Focused on Pheasant

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Photo: adam fichna/shutterstock.com

Admired for their impressive plumage, ring-necked pheasants inspire a devoted following of hunters, chefs, fly-tying anglers and artisans.

By Joe Rada 

The first thing to know about ring-necked pheasants is that they are flamboyantly beautiful birds. About the size of common chickens, ring-necks sport a dramatic array of feathers in various lengths, textures and colors, particularly the males. Long, tapered tails are striped brown, black and white, rumps can be bluish-green, flanks rippled yellow, and breasts a riot of mottled gold, copper, green, purple and rusty brown. Iridescent blue-green feathers hug the head, and a startling patch of red surrounds the eyes. The rings that earn them the name “ring-necked” are bold bands of green and white feathers encircling their necks like crisply starched collars.

The eye-catching birds are fun to hunt as well, say hunters drawn to the challenge of shooting relatively small game known for mad dashes on foot and unpredictable moves in flight. They are delicious, too, according to those who cook them properly to retain wild flavors without letting the meat go dry or tough. Finally, the gorgeous feathers serve many purposes, as demonstrated by the anglers who use them to fashion tied flies, and the artisans who use them to create decorative objects and wearable art. 

Coming to America 

For all their popularity today, pheasants are not native to North America. More than 35 species thrive in their native Asia, and many were imported centuries ago to Europe by wealthy nobles for sport hunting, but they’re relative newcomers here. 

The ring-necked, a close cousin to wild chickens, quails and partridges, is the pheasant most commonly found in the United States, thanks in part to one man on a mission. Owen Denny began importing them from China in 1881 and introducing them in Oregon’s Willamette Valley, intent on establishing a population for hunting. Pheasants don’t migrate, so they tend to stay in the general vicinity where released, and they are perfectly at home in forests, grasslands and swamps. By the late 1800s, flocks inhabited ever-larger sections of Oregon and Washington. 

Over subsequent decades, enthusiasts, including individual hunters, hunting clubs, farmers and government agencies, introduced pheasants throughout the Pacific Northwest, across the upper Great Plains and into the Midwest. So many pheasants live in South Dakota that the ring-necked was named the state bird in 1943. Its in-flight image was featured on the state’s U.S. Mint-issued quarter in 2006. Pheasant hunting eventually spread to New England and Southern states, although wild populations haven’t taken hold there. Instead, hunting clubs release captive-raised birds specifically for arranged shoots. 

What attracts people to pheasant hunting? “I’d say it’s the beautiful landscapes the birds live in, the mountain ranges, river valleys and grasslands of our nation,” says Jared Wiklund, public relations manager for Pheasants Forever, a Minnesota-based national nonprofit conservation organization that works with the private and public sectors to help landowners improve pheasant habitat. “It’s also about traditions and watching sporting dogs work, retrievers and flushers and pointers mostly, while hunting. And then there’s the excellent table-fare factor.”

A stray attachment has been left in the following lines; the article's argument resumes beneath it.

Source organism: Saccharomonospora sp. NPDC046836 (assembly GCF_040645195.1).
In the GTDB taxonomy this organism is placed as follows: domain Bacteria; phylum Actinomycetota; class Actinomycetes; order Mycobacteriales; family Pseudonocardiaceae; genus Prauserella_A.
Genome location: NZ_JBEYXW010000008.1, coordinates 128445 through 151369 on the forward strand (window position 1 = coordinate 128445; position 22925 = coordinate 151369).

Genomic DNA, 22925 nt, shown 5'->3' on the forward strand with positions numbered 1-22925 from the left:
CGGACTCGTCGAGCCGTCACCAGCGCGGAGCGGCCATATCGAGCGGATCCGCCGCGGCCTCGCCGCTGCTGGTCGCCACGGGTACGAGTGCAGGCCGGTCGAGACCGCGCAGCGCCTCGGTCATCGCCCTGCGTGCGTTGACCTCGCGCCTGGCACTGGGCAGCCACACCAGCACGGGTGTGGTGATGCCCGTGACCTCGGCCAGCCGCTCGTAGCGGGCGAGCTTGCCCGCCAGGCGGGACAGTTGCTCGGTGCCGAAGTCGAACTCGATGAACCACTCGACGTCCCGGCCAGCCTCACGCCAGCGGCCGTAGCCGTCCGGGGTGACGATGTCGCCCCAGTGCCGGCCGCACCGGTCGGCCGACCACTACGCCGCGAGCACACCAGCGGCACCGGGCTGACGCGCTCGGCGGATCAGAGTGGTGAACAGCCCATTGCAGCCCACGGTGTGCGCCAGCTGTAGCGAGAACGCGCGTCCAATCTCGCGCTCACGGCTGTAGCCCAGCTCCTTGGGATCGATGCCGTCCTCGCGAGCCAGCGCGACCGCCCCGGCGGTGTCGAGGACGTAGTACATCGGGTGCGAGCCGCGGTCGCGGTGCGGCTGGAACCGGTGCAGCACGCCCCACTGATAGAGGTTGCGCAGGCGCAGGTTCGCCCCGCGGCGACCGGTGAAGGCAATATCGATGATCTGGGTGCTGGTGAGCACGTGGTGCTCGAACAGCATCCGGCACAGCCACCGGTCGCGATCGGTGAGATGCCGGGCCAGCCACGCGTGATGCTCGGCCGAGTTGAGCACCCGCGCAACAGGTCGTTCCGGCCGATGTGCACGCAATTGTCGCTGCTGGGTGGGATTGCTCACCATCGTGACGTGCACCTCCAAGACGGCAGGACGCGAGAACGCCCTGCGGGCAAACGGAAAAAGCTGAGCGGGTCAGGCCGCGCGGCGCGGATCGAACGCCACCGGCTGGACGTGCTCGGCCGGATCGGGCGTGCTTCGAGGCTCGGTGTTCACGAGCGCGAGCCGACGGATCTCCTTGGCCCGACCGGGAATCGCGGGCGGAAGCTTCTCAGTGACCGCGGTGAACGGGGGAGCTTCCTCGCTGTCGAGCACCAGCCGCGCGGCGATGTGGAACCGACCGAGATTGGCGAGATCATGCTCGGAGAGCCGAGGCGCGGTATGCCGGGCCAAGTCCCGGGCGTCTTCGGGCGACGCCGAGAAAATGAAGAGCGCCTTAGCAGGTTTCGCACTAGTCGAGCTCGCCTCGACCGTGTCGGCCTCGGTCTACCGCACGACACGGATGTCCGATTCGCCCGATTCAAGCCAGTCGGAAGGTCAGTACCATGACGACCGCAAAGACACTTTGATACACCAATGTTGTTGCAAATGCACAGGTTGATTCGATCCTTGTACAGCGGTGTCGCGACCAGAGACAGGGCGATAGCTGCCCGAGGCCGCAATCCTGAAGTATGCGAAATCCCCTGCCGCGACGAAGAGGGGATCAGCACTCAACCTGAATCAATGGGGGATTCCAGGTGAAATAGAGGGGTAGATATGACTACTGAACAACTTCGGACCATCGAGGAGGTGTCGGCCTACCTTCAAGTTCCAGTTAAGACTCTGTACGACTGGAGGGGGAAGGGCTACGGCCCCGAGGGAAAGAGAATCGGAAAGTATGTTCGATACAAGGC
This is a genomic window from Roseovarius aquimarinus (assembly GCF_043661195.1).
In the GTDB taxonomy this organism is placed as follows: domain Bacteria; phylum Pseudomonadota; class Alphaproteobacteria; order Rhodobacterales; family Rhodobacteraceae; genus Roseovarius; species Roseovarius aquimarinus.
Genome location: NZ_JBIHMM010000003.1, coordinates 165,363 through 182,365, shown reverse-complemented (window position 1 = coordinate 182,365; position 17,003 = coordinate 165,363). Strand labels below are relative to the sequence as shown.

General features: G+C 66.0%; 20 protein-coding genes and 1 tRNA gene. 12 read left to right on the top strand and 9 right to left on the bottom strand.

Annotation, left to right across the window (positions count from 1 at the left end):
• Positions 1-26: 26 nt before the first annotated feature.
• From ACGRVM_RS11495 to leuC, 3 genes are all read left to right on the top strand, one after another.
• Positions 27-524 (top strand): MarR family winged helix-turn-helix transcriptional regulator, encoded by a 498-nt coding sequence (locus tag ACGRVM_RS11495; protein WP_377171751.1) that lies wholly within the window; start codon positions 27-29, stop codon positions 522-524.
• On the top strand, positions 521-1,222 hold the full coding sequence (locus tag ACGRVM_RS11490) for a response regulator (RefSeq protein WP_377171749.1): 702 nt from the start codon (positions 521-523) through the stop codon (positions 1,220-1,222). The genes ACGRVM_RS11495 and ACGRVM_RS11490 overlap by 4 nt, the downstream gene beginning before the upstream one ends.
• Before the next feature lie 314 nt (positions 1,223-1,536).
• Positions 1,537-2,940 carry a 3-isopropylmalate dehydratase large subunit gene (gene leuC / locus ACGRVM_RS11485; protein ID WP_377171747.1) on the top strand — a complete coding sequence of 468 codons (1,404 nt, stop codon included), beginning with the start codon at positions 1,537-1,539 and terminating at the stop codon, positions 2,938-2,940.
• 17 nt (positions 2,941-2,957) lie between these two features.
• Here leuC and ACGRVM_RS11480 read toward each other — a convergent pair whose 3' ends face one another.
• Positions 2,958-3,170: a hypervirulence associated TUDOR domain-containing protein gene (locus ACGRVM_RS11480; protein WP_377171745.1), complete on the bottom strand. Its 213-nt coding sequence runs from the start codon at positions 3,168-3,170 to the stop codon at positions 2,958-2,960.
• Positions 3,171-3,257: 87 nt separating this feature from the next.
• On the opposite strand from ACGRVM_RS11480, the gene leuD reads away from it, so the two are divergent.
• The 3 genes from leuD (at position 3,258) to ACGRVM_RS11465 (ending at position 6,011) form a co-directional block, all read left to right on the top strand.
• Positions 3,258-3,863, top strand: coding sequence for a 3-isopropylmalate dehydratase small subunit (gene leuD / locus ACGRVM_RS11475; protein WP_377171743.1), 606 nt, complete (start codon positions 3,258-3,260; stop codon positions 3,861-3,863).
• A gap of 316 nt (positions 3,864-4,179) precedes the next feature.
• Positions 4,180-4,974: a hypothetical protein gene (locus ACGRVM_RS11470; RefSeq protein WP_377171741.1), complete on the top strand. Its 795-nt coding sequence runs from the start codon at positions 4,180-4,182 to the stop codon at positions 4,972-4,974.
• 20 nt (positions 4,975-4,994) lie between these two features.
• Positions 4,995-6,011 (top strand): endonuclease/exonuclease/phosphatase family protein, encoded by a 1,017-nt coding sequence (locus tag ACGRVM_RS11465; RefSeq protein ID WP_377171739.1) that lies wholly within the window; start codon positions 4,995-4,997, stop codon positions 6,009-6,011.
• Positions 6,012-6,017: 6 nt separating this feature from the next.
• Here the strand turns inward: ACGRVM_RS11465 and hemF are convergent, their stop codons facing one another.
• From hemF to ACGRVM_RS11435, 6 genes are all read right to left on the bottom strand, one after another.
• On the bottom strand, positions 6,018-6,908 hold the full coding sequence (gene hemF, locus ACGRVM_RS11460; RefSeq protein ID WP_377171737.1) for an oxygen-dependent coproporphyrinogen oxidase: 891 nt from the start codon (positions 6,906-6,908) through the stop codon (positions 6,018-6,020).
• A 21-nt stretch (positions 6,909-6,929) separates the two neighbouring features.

Taking Aim 

Pheasant hunts are offered at Broadfield, A Sea Island Sporting Club and Lodge, from October through March.

Ring-necked pheasant hunting reached the Southeast in the late 1920s, nurtured by the owners of private preserves and hunting clubs. In Georgia, that included the founders of Sea Island, who in 1928 built The Cloister. One year later, the first pheasant hunts took place, involving a few special guests trekking to nearby Sapelo Island for an arranged shoot.

Hunting traditions continue today at Broadfield, A Sea Island Sporting Club and Lodge, located among tall pines, spreading live oaks, open meadows and fishing lakes. Broadfield Manager Lee Barber represents a direct link to those earlier hunts. “I literally grew up here,” he says. “My great-grandfather worked for Sea Island starting in 1928, when those original pheasant hunts happened. My grandfather managed game here for 36 years. He worked with deer, turkey, boar, dove, quail and pheasant hunting—sporting clays and largemouth bass have been added since—and he’d bring me on hunts when I was just a boy.”

Pheasant hunting at Broadfield is done continental style, involving groups of hunters, a 40-foot-high tower, and a series of hunting blinds hidden among the bluestem grass, sage brush and scrub palmettos growing in the dappled shade of a mature piney woods forest.

“Between October and March, we set up one or two pheasant hunts each month for Sea Island guests and a few more for Broadfield club members and private groups,” Barber says. Pheasants aren’t raised on the property but are brought by a Georgia supplier before scheduled shoots. Hunting guides move 220 birds to the top of the tower, and up to 22 guests assemble in 11 scattered blinds.

“We hunt with 12-gauge Beretta Silver Pigeon shotguns, either side-by-side or over-and-under style,” Barber says. “That means you shoot just one shell at a time, and you only have two shells loaded, so you’ve got to make them count.”

Guides release pheasants a few at a time from the tower. The birds either fly higher or swoop lower, their erratic movements creating a challenge for shooters. Guides and retriever dogs gather the felled pheasants, some of which are then field dressed for participants who want to cook them at home, and a few, upon request, are sent to taxidermists for mounting as trophies. Pheasants that get away join the resident quail population, living among the pines until being hunted later along with the quail.